HOWARD C.J.—The King v. Bellana Vitanage Eddin.
f COURT OF CRIMINAL APPEAL.J
Present: Howard C.J. and Keuneman and Nihill JJ.
THE KING v. BELLANA VITANAGE EDDIN.
16—M. C. Kalutara, 45,867.
Culpable homicide not amounting to murder—Charge of murder—Plea ofculpable homicide not taken nor raised in defence—Basis for suchdefence on facts proved—Duty of Judge to put the alternative beforethe jury.
In a charge of murder it is the duty of the Judge to put to the jurythe alternative of finding the accused guilty of culpable homicide notamounting to murder when there is any basis for such a finding in th°.evidence on record, although such dpfence was not raised nor relied upo.by the accused.
THIS was an appeal from the refusal of Nihill J. to grant the appellantleave to appeal under rule 24 of the Court of Criminal Appeal
June 4, 1940. Howard C.J.—
This is an appeal from the refusal of my brother Nihill to grant theappellant leave to appeal under rule 24 of the Court of Criminal AppealRules, 1940. When this application was heard by my brother theappellant was not represented by Counsel. The appeal to my brotherwas made on grounds which were mentioned ini his application. Theappellant before the Court of Appeal has been represented byMr. Mackenzie Pereira, who has relied in his argument not on the groundsof appeal which were before my brother but on another ground. Thatground was that the learned Judge in his charge to the jury omitted togive the jury, or put to the jury, the alternative of finding the accusedguilty of culpable homicide not amounting to murder. That defence wasnot raised nor relied upon by the accused at his trial. That fact in itselfwould not be sufficient to relieve the Judge of the duty of putting thisalternative to the jury if there was any basis for such a finding in the .evidence on the record. It therefore remains for consideration as towhether there was anything in the record of the evidence to providematerial on which the jury could find the accused guilty of culpablehomicide not amounting to murder.
The question which the jury had to decide was as to the intention of theaccused, that is to say, whether the act by which the death was causedwas done with the intention of causing death, or secondly, if it was done
Mackenzie Pereira, for the accused.
E. H. T. Gunasekera, C.C., for the Crown.
Cur. adv. vult.
346HOWARD C J.—The King v. Bellana Vitanage Eddin.
with the intention of causing such bodily injury as the offender knows tobe likely to cause death to the person to whom the hurt is caused, orthirdly, if it was done with the intention of causing bodily injury to any.person and the bodily injury intended to be inflicted is sufficient in theordinary course of nature to cause death. If the case came within anyof these three examples the offence of which the accused was guilty wasmurder. The learned Judge referred to the injuries found on the deceasedand left it to the jury to say whether those injuries indicated that theaccused caused them with the intention of causing death or of causingsuch bodily injury as is likely to cause death.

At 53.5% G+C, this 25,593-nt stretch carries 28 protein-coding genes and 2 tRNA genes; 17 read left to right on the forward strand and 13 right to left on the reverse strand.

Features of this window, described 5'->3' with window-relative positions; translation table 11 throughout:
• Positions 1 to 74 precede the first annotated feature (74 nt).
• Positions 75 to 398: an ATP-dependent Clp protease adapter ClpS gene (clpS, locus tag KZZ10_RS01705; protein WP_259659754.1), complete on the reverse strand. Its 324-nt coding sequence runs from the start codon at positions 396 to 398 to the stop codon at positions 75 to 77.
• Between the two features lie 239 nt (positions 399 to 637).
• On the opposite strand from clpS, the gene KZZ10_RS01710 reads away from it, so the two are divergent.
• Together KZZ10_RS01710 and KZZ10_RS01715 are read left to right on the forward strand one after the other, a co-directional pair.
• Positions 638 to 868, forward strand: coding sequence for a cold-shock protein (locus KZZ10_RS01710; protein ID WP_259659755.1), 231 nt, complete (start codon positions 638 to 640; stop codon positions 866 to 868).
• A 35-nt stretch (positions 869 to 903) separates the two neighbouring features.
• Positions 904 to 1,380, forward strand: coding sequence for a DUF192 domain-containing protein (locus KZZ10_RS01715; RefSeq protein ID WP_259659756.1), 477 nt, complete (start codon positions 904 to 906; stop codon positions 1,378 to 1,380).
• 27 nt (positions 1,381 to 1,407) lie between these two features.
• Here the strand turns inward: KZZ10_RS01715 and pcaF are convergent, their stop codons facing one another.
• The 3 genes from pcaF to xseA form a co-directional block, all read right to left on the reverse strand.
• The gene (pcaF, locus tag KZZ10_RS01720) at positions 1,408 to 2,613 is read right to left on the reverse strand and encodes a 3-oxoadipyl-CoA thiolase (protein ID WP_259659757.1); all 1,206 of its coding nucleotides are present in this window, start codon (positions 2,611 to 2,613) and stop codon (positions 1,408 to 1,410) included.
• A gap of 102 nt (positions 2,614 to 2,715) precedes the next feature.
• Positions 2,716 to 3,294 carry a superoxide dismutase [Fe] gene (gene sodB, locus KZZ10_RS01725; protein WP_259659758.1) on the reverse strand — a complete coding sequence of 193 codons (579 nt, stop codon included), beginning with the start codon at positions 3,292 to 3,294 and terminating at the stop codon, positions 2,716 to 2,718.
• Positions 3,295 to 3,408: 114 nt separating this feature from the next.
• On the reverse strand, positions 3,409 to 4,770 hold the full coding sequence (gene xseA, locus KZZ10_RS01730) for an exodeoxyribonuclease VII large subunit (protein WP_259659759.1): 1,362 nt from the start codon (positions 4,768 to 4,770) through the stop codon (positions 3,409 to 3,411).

Now. turning to the medical evidence we find that there were fourinjuries inflicted on the head, the first three of which caused three separtefractures. The fourth did not cause a fracture but it was inflicted on theright side of the back of the head, indicating that at the time when it wasinflicted the deceased was running away. The medical evidence is alsoto the effect that the deceased man had been assaulted practically allround, front, left, right and the rear of the face, that the injuries couldhave been caused by blows with a. club, that Nos. 1, 2 and 3 were theresult of heavy blows and that after receiving injuries 2 and 3 it wasnot likely that the man could have spoken. He also states further on inhis evidence that the injuries on the deceased would have caused deathin the ordinary course of nature but each wound by itself is notnecessarily fatal.
Now, what inference is to be drawn from the nature of the injuries thatwere inflicted on the deceased or can any other inference be made fromthose injuries except that the accused intended to cause death, or suchbodily injury as he knew was likely to cause death, or to cause bodilyinjury to the deceased and the bodily injury intended to be caused wassufficient in the ordinary course of nature to cause death. I think it isobvious that no other intention can be inferred from the nature of theblows, the part of the body on which they were inflicted and the forcewith which they were inflicted. That, moreover, is not the only evidenceas to the intention of the accused. The witness Silva, a fishmonger ofPaiyagala, gave evidence that he was present on the Colombo-Galle roadthat night and he heard the deceased say to the accused “ You threatenedto kill me. If you can, do so now ”. This witness says that he separatedthe two men.' and the accused at the same time said “You be on thelookout. Before dawn I will kill you ”. If any other evidence wasrequired as to the intention of the accused it is supplied by the evidenceof this man Silva, which amounts to evidence of a definite threat on thepart of the accused.
In view of what I have said with regard to the medical evidence andthe threat, we are of opinion that the jury could have arrived at no otherverdict except one of murder. In these circumstances it was not the dutyof the learned Judge to put before the jury an alternative issue with re-gard to culpable homicide not amounting to murder. To do so would havemerely confused their minds as to the issues on which they had to find.
The application must be refused.
THE KING v. BELLANA VITANAGE EDDIN